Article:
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Ortho-McNeil Corporate Campus:

200 Acres of Immaculate Landscaping

By Karen Stretch, Regional Editor

Cana lilies, salvia, begonias, marigolds, and vincas are planted throughout the grounds. Tulips and pansies are planted in early displays due to their tolerance to cold weather. The crew favors daffodils because the deer that frequent the grounds and munch on the flower displays, don't like their taste. Twenty-one containers ranging in size from 24 to 60 inches were installed at the main entrances with large foliage plants and flowering annuals to create a lush, multi-layered tropical garden and to provide additional security.

Since 1997, The Brickman Group has been maintaining the landscape of the 200-acre Ortho-McNeil campus in Raritan, N.J. This is no ordinary office building; the Ortho-McNeil pharmaceutical company (one of Johnson & Johnson's operating companies) manufactures their products, ships them out and has their corporate offices all on one site.

There are 5,000 employees and visitors passing through the grounds during the work week; enjoying the scenery, the tennis courts, nature trails, and ball field on their way to the office. It is no wonder that this extraordinary work place won the Professional Grounds Maintenance Society's 2005 Green Star Grand Award for Industrial, Commercial Site, or Office Park.

To maintain the 200 acres of the Ortho-McNeil campus, the grounds crew uses Exmark ride-on mowers. Smaller equipment from Echo and Redmax, such as weed eaters and blowers, are also used. A five-man crew maintains the site year-round, with more people being brought in periodically to help with edging and mulching.

Mike Jannone, superintendent, has been with The Brickman Group for 20 years and heads the crew that maintains the Ortho-McNeil campus. Jannone and his crew maintain seven of Johnson & Johnson's operating companies. Because of Ortho-McNeil's commitment to keeping their site immaculately clean and beautiful, there is a crew member from The Brickman Group on site everyday. Jannone's passion for his work is evident in the language he uses to describe the Ortho-McNeil campus. "Extraordinary," "brilliant," "gives off an energy," are just a few of the adjectives he uses when describing the trees, turf and flowers on the site.

A Natural Approach

Surprisingly, the Ortho-McNeil campus does not have an irrigation system. All of the watering is done by hand, or by Mother Nature. The 40-acres of tall fescue and rye turf are watered only when it rains. This saves water and money, but left the rye grass brown and dry last year during a drought.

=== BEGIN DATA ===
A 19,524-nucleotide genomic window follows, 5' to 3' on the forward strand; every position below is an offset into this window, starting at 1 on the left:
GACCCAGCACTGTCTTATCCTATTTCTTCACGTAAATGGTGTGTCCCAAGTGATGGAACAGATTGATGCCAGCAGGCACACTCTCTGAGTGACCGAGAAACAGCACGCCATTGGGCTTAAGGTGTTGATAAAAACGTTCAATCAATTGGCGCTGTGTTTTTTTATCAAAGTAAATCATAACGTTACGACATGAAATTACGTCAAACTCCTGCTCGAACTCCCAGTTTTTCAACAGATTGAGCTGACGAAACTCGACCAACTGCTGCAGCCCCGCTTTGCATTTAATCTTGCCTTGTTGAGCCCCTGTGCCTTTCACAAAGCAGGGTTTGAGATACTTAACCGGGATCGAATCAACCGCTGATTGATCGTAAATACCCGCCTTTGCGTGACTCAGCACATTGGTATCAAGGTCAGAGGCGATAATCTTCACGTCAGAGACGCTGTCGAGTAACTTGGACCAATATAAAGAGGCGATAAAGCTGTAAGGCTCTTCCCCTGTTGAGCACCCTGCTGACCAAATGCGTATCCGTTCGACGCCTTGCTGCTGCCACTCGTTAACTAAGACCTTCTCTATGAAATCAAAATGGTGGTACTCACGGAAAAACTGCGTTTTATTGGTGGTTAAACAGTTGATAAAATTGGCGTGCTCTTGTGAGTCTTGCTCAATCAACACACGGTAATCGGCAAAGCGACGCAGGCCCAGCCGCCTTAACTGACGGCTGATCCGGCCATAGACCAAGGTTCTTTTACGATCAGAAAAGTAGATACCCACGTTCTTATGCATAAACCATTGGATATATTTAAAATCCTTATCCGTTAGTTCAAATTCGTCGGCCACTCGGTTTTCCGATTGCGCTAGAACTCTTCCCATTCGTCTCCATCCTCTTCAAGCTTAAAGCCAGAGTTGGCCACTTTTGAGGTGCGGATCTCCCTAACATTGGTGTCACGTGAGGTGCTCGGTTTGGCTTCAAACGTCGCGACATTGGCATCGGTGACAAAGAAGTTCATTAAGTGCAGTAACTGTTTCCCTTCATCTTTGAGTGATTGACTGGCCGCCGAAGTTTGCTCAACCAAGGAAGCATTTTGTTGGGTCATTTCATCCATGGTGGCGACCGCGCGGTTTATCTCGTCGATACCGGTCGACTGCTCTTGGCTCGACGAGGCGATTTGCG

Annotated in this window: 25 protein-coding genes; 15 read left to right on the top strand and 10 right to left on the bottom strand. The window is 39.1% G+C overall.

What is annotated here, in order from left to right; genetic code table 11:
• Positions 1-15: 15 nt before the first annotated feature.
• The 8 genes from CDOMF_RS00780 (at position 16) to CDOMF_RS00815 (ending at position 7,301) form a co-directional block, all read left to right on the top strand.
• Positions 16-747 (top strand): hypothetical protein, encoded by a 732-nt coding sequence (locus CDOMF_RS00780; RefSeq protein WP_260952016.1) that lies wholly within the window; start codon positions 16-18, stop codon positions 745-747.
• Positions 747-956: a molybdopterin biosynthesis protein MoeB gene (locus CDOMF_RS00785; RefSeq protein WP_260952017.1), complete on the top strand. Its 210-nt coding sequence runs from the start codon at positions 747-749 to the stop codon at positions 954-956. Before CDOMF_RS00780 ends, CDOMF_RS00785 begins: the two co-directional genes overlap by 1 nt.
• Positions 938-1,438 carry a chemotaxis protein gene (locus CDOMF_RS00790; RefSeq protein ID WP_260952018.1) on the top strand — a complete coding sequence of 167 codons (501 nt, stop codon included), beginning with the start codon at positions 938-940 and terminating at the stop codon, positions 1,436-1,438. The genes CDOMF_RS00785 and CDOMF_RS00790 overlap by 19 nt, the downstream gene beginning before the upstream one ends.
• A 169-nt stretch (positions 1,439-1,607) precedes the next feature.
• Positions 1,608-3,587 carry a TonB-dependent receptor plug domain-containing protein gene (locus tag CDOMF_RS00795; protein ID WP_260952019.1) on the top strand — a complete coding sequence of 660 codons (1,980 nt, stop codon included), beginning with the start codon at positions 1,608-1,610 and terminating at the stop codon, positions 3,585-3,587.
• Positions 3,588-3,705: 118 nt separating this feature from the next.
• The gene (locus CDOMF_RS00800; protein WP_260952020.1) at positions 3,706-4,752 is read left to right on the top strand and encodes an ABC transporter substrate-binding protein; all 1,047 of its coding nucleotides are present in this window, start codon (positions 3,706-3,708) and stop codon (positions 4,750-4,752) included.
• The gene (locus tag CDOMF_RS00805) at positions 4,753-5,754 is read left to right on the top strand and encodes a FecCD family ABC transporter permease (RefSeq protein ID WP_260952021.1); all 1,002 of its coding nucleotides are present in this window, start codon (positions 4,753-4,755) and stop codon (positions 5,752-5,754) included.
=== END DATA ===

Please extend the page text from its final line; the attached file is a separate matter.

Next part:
Jannone uses tall fescue seed due to its hardiness and ability to withstand drought conditions. Overseeding of the turf is done primarily in the fall from August through October, with patchwork overseeding done in the spring to fill in any bare spots that formed during the winter. To control dandelions, plantain, and crab grass, pre-emergence is put down in the springtime.

A crew member from The Brickman Group waters a bed of salvia and begonias on the Ortho-McNeil grounds. All 25 of the planting beds on the grounds of Ortho-McNeil are hand watered. Mike Jannone, superintendent for The Brickman Group, and his crew are all educated in watering techniques, which he says have become instinctual.

Ride-on mowers by Exmark are used to cut the grass and create patterns in the lawn. Smaller equipment such as blowers and weed eaters are from Echo and Redmax. The crew maintains a strict maintenance schedule and safety program. Goggles, earplugs and safety vests are worn at all times when the crew is operating equipment.

To protect the environment, animals, and of course, the people, pesticide use is kept to a minimum. Jannone uses horticultural oils to control insects found in the region such as pine saw flies, mites, lace bugs, and black vine weevils. Oils have been used for centuries to control insect and mites. They remain an important tool to manage certain pests on fruit trees, shade trees and woody ornamental plants. Oils can also be used to control some plant diseases, such as powdery mildew.

The grounds crew keeps the grounds of Ortho-McNeil beautiful and colorful by using a variety of flowers and shrubs. Along the walkway leading to the gazebo are petunias, salvia and black-eyed susans (three gazebos were installed on site and became designated smoking areas after smoking was banned from the building).

Oils have different effects on insects. The way that they work is by blocking the air holes (spiracles) through which insects breathe, causing them to die from asphyxiation. In some cases, oils also may act as poisons, interacting with the fatty acids of the insect and interfering with normal metabolism. Oils also may disrupt how an insect feeds, a feature that is particularly important in the transmission of some plant viruses by aphids. Jannone noted that petroleum-based oil products must not be used on trees or plants that are bluish in color such as blue spruce and juniper, as it takes away their blue hue. Aside from some Round-up, Jannone doesn't keep many chemicals on hand. "I'll only purchase what I need when it's something extensive that needs to be done," said Jannone. Buy purchasing only the amount of chemicals that he needs for a particular job, Jannone and his crew are spared the hassle of storing any left-over, potentially harmful chemicals.